Syntax

val or val VariableName : DataType = [Initial Value]

If you do not assign any initial value to a variable, then it is valid as follows −

Syntax

var myVar :Int;
val myVal :String;

Variable Type Inference

When you assign an initial value to a variable, the Scala compiler can figure out the type of the variable based on the value assigned to it. This is called variable type inference. Therefore, you could write these variable declarations like this −

Syntax

var myVar = 10;
val myVal = "Hello, Scala!";

Here, by default, myVar will be Int type and myVal will become String type variable.

Multiple assignments

Scala supports multiple assignments. If a code block or method returns a Tuple (Tuple − Holds collection of Objects of different types), the Tuple can be assigned to a val variable. [Note − We will study Tuples in subsequent chapters.]

Syntax

val (myVar1: Int, myVar2: String) = Pair(40, "Foo")

And the type inference gets it right −

Syntax

val (myVar1, myVar2) = Pair(40, "Foo")

Example Program

The following is an example program that explains the process of variable declaration in Scala. This program declares four variables — two variables are defined with variable declaration and remaining two are without variable declaration.

Example

object Demo {
   def main(args: Array[String]) {
      var myVar :Int = 10;
      val myVal :String = "Hello Scala with datatype declaration.";
      var myVar1 = 20;
      val myVal1 = "Hello Scala new without datatype declaration.";
      
      println(myVar); println(myVal); println(myVar1); 
      println(myVal1);
   }
}

Save the above program in Demo.scala. The following commands are used to compile and execute this program.

Command

\>scalac Demo.scala
\>scala Demo

Output

10
Hello Scala with datatype declaration.
20
Hello Scala without datatype declaration.

Variable Scope

Variables in Scala can have three different scopes depending on the place where they are being used. They can exist as fields, as method parameters and as local variables. Below are the details about each type of scope.

Fields

Fields are variables that belong to an object. The fields are accessible from inside every method in the object. Fields can also be accessible outside the object depending on what access modifiers the field is declared with. Object fields can be both mutable and immutable types and can be defined using either var or val.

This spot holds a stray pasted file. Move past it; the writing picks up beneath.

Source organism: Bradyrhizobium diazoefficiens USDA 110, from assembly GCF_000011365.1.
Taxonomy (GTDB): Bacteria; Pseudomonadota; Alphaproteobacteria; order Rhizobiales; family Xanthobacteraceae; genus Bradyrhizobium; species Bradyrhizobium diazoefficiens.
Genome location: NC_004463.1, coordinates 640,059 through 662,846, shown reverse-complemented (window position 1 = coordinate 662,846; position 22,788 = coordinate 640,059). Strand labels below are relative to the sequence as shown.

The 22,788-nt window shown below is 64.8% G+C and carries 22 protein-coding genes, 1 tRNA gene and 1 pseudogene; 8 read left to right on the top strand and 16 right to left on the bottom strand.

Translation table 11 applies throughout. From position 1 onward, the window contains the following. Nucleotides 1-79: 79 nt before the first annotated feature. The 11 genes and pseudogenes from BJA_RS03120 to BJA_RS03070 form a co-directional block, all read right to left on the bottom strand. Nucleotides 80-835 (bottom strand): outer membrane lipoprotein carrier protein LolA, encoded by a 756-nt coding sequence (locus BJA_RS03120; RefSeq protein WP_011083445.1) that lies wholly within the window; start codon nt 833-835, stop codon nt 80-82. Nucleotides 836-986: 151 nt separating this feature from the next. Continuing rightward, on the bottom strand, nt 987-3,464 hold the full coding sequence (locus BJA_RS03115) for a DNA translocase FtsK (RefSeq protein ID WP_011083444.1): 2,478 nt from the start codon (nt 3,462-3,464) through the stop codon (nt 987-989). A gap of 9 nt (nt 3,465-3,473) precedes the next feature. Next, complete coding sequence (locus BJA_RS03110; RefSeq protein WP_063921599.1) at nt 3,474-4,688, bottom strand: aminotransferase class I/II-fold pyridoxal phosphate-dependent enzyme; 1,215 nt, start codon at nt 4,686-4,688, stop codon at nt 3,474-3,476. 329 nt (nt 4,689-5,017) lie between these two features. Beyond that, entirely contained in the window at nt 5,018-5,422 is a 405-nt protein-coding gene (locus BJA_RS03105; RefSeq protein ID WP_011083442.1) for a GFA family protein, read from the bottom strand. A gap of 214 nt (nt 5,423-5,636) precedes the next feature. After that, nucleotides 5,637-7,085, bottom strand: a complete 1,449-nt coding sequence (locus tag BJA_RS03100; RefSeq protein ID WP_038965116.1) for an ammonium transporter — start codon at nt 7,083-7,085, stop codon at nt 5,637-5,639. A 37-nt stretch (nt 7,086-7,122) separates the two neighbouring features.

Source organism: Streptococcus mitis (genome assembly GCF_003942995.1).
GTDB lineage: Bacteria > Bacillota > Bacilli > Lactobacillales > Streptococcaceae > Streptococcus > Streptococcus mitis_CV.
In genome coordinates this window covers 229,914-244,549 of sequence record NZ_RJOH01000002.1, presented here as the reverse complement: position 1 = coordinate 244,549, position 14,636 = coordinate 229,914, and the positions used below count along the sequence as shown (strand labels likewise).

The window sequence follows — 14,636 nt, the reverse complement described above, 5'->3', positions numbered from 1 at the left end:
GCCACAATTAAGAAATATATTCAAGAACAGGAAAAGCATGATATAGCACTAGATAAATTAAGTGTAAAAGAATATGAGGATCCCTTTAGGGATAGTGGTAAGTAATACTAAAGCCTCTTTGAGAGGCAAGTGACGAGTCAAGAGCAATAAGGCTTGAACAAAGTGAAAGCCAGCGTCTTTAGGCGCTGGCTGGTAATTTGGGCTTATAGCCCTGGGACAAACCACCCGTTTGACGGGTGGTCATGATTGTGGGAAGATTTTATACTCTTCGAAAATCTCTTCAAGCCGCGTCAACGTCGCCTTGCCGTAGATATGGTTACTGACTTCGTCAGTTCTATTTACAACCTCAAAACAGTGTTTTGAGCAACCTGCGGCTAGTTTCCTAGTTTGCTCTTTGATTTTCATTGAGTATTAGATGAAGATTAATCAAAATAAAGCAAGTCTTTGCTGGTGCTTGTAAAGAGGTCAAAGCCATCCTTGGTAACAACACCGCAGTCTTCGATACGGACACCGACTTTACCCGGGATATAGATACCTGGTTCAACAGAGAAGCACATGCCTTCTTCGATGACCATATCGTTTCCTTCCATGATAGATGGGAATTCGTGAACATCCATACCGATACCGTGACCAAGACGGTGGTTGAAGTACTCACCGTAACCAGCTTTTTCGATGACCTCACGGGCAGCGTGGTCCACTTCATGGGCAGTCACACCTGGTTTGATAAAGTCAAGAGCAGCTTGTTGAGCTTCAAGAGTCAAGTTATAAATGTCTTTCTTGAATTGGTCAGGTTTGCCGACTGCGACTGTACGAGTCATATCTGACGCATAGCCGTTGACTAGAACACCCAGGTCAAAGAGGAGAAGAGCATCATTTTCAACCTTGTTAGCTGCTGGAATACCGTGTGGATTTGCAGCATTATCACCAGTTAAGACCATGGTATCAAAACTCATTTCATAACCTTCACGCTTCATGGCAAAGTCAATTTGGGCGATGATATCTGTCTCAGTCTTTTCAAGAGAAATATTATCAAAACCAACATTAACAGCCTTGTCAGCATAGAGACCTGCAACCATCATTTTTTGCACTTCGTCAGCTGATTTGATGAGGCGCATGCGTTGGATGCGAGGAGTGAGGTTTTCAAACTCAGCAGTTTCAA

Method Parameters

Method parameters are variables, which are used to pass the value inside a method, when the method is called. Method parameters are only accessible from inside the method but the objects passed in may be accessible from the outside, if you have a reference to the object from outside the method. Method parameters are always immutable which are defined by val keyword.

Local Variables

Local variables are variables declared inside a method. Local variables are only accessible from inside the method, but the objects you create may escape the method if you return them from the method. Local variables can be both mutable and immutable types and can be defined using either var or val.

Scala - Classes & Objects

This chapter takes you through how to use classes and objects in Scala programming. A class is a blueprint for objects. Once you define a class, you can create objects from the class blueprint with the keyword new. Through the object you can use all functionalities of the defined class.

The following diagram demonstrates the class and object by taking an example of class student, which contains the member variables (name and roll no) and member methods (setName() and setRollNo()). Finally all are members of the class. Class is a blue print and objects are real here. In the following diagram, Student is a class and Harini, John, and Maria are the objects of Student class, those are having name and roll-number.

Scala Classes and Objects

Basic Class

Following is a simple syntax to define a basic class in Scala. This class defines two variables x and y and a method: move, which does not return a value. Class variables are called, fields of the class and methods are called class methods.

The class name works as a class constructor which can take a number of parameters. The above code defines two constructor arguments, xc and yc; they are both visible in the whole body of the class.